President Eisenhower warned our nation during his farewell address to be very wary of the military industrial complex and its encroachment on civil society. The moment when the best interests of defense contractors start determining what is in the national security interest of our country, the tail has begun to wag the dog. This is the concern of Rand Paul, regarding the recent arms deal with Saudi Arabia.
Last month, President Trump visited Saudi Arabia and his administration announced that he had concluded a $110 billion arms deal with the kingdom. The only problem is that there is no deal. It's fake news. I’ve spoken to contacts in the defense business and on the Hill, and all of them say the same thing: There is no $110 billion deal. Instead, there are a bunch of letters of interest or intent, but not contracts. Many are offers that the defense industry thinks the Saudis will be interested in someday. So far nothing has been notified to the Senate for review. The Defense Security Cooperation Agency, the arms sales wing of the Pentagon, calls them “intended sales.” None of the deals identified so far are new, all began in the Obama administration.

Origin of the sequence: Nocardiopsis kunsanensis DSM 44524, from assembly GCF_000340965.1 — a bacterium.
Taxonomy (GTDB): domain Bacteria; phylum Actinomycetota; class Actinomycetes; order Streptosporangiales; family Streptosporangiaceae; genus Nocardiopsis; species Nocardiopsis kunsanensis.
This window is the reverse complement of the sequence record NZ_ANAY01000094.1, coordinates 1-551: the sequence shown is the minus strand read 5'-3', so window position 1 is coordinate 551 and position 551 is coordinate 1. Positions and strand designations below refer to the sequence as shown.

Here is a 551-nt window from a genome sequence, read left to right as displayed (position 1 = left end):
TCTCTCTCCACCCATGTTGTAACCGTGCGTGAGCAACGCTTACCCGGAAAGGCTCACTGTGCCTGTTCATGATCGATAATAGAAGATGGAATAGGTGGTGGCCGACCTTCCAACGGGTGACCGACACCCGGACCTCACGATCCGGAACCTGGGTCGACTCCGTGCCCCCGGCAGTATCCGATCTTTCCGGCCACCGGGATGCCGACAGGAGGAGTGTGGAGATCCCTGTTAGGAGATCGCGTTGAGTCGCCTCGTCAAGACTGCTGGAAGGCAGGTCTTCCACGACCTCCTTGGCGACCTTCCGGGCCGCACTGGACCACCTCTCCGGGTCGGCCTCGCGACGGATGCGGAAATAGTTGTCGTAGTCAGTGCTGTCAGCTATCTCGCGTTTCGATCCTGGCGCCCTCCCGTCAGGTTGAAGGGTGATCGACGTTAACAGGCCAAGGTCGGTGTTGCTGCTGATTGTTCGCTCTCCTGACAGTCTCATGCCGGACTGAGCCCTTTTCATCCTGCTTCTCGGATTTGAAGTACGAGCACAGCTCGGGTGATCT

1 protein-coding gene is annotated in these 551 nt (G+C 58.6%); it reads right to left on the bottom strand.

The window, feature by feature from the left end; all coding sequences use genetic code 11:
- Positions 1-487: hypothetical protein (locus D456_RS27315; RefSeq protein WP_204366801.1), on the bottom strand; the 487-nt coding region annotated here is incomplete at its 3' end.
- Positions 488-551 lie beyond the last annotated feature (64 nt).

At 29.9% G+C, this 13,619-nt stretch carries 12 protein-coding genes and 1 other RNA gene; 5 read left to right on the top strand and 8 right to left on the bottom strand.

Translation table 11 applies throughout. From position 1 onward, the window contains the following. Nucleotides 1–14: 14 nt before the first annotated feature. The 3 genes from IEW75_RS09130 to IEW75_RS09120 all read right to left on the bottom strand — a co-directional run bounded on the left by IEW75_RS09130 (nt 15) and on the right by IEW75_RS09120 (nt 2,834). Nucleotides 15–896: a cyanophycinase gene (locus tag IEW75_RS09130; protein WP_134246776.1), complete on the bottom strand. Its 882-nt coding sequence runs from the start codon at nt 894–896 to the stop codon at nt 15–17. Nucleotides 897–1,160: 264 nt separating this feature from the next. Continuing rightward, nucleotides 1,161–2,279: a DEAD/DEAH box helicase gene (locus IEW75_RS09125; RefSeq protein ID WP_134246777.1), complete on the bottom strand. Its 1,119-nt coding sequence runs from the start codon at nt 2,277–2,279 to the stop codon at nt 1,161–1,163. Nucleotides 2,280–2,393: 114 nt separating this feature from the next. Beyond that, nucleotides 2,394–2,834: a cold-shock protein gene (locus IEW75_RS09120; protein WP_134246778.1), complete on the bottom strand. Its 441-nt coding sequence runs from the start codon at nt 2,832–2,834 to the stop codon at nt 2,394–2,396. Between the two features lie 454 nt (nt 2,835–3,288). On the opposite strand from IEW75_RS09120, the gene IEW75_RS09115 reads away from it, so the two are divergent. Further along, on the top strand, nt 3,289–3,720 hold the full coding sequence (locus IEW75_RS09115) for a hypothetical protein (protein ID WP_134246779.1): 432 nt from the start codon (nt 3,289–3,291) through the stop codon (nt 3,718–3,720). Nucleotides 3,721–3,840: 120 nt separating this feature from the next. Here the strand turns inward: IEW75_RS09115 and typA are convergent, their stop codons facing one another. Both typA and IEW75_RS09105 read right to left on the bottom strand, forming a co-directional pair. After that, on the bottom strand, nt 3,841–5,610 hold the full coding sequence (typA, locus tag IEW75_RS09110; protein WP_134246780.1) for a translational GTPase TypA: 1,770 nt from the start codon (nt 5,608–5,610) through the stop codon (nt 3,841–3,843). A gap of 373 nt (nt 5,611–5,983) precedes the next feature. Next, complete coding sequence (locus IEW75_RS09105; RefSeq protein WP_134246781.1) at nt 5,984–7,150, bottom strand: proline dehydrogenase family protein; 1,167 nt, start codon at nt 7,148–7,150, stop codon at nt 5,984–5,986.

ey members of the Trump administration pushed a plan to sell nuclear
power plants to Saudi Arabia in the months after the inauguration
despite objections from members of the National Security Council and
other senior White House officials, according to a new report from
When the Trump administration declared
an emergency last month and fast-tracked the sale of more American arms
to Saudi Arabia, it did more than anger members of Congress who opposed
the sale on humanitarian grounds. It
also raised concerns that the Saudis could gain access to technology
that would let them produce their own versions of American
precision-guided bombs — weapons they have used in strikes on civilians
since they began fighting a war in Yemen four years ago.
Donald Trump has vetoed a trio of congressional resolutions aimed at
blocking his administration from selling billions of dollars of weapons
to Saudi Arabia and the United Arab Emirates.
The secretary of state, Mike Pompeo, last month cited threats from
Iran as a reason to approve the $8.1bn arms sale to the two US allies in